Her previous three albums are terrific, in part, because they so effortlessly sustain an almost ineffable tenor, the contrasts in the sound driving the compositions forward and ultimately bringing it all about into harmony. Lacking this sort of consistency, Healing is a Miracle only comes alive in fits and starts. “Flowers,” which combines genuine falsetto and artificially pitched-up vocals over a heavy, throbbing synth, is the album’s easy standout, making more traditional sounding songs such as “Wishing Well” and the title track quickly recede from memory by comparison. Elsewhere, opener “Inspirit” and the collaborations with Jonsi and Nosaj Thing echo the brash extremity of “Flowers” in their treatment of spirited melodies with drone and borderline harsh effects. The musician’s latest is a difficult record to describe, like all of her others and, indeed, in the way of all unique pursuits — which is actually quite remarkable for an artist whose sound can so easily and lazily be pigeonholed as ethereal. But ultimately, despite the momentary highs, Barwick’s considerable adventurousness here simply doesn’t gel into as revelatory of a result as it has in the past. Alec Lane
Nobody broods quite like Bill Callahan. From his early work performed under the moniker of Smog, up to his most recent releases, the musician consistently exudes a dry, dark sense of feeling beyond what’s inspired by just his smooth, crooning tone. Gold Record, his latest effort, reflects a maturation of this certain feeling, processing as he does here various complex thoughts on settling down and the experience of aging that undoubtedly accompanies it. On “Pigeons,” Callahan accepts the condition of his mortality and his experiences in life, opening the album with verses featuring a young married couple asking him for advice. “The groom noticed the gold band on my left hand / and said ‘You got any advice for us, old man?’” This notion further progresses on “35” — “Used to be I saw myself on every single page / It was nice to know that my life had been lived before / But I can’t see myself in the books that I read anymore” — and completes itself on “As I Wander,” the album’s final track: “And I may have been wandering too long / In love with wandering, wandering, wandering love.”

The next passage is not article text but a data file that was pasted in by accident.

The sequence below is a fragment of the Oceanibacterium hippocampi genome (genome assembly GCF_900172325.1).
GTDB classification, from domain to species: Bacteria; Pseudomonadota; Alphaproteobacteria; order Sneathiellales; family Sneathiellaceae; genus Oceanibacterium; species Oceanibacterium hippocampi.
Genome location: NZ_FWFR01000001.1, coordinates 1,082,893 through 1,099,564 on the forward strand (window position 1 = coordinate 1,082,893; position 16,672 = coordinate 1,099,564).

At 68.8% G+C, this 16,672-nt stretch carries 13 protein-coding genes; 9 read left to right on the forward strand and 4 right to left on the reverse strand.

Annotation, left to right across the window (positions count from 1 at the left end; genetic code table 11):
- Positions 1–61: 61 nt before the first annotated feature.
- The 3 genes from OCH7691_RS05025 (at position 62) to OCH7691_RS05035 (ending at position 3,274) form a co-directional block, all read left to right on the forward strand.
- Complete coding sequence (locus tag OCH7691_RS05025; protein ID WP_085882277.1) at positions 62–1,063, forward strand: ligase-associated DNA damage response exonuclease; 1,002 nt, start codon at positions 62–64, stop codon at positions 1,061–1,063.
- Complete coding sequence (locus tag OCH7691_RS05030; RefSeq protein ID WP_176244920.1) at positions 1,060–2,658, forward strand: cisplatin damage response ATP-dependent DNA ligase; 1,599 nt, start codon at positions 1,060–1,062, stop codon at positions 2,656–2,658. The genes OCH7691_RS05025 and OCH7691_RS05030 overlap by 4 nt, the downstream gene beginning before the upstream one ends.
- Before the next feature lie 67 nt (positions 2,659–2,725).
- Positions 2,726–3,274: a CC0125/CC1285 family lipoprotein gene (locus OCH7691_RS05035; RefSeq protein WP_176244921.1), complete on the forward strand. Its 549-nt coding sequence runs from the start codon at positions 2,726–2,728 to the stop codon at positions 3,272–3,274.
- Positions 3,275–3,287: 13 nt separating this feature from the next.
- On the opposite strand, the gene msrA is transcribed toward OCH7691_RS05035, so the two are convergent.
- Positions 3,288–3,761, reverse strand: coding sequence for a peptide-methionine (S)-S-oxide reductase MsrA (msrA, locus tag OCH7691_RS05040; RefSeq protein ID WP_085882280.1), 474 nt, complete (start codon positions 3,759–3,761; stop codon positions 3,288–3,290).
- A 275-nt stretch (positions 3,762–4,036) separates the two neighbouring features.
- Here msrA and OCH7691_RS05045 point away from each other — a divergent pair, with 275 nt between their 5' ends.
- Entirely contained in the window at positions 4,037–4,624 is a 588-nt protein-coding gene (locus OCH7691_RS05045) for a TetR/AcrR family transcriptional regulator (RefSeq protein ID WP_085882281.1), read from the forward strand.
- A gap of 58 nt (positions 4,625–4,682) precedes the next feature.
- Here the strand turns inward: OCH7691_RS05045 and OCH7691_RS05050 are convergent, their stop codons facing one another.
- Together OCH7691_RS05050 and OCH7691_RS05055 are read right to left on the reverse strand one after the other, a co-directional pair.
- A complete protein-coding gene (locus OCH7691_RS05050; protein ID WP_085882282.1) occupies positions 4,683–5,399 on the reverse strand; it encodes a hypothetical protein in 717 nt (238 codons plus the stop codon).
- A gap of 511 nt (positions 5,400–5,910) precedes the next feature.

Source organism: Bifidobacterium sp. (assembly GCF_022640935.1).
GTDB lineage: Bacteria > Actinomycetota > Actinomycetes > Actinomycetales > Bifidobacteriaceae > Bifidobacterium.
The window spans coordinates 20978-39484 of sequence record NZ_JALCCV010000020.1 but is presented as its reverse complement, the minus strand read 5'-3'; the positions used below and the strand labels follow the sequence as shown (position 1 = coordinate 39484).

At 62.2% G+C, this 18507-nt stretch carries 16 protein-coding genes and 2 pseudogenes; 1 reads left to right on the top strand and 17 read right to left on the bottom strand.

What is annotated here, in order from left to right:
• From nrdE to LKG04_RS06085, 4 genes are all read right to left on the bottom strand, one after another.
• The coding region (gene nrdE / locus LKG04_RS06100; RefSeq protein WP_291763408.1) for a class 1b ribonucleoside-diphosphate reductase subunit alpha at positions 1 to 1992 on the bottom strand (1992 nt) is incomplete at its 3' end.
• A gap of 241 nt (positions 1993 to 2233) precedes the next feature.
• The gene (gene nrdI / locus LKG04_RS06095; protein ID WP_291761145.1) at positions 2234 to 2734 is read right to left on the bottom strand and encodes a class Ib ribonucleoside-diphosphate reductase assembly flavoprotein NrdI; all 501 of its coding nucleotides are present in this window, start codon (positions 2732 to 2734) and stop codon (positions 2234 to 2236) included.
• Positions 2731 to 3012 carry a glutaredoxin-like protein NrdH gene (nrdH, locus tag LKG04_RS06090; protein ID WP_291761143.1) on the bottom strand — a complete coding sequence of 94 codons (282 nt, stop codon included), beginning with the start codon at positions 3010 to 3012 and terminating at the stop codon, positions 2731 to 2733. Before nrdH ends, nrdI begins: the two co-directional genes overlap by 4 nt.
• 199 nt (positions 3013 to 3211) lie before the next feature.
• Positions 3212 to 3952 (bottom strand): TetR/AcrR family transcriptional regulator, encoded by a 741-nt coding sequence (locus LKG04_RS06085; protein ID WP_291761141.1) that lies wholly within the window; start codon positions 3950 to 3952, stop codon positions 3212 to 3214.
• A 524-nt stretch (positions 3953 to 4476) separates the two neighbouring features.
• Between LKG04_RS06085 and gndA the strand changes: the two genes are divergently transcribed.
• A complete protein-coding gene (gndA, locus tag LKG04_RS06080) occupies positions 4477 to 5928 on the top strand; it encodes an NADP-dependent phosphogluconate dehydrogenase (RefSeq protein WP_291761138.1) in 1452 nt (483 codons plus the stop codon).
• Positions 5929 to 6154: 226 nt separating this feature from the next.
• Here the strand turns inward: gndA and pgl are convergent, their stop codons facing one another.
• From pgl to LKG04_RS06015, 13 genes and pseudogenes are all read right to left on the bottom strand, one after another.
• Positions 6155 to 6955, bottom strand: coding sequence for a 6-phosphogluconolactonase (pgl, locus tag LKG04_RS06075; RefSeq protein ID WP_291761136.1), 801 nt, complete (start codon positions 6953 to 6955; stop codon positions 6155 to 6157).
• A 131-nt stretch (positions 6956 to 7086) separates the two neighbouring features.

What hasn’t changed is Callahan’s penchant for oddball storytelling delivered in song format, and the inclination most notably pops up here on “The Mackenzies,” a track about eating dinner with an older couple he just met after his car broke down near their home. These stories are as comfortable and lived-in (and, often, slightly askew) as Callahan’s style, which has been cultivated and refined across his long career. This time out, there’s a certain darkness that blankets these words, a lamentation for time’s passage that co-exists alongside an acceptance of that very reality. Callahan is, more than most, a lyrically-driven creator, and in that sense, Gold Record is the most logical next sonic step for the artist. So while it doesn’t contain the multitudes of last year’s Shepherd in a Sheepskin Vest, it’s still a meaningful entry in Callahan’s discography and an effective work in its own right, one that rewards more after several listens. Andrew Bosma
Kelly Lee Owens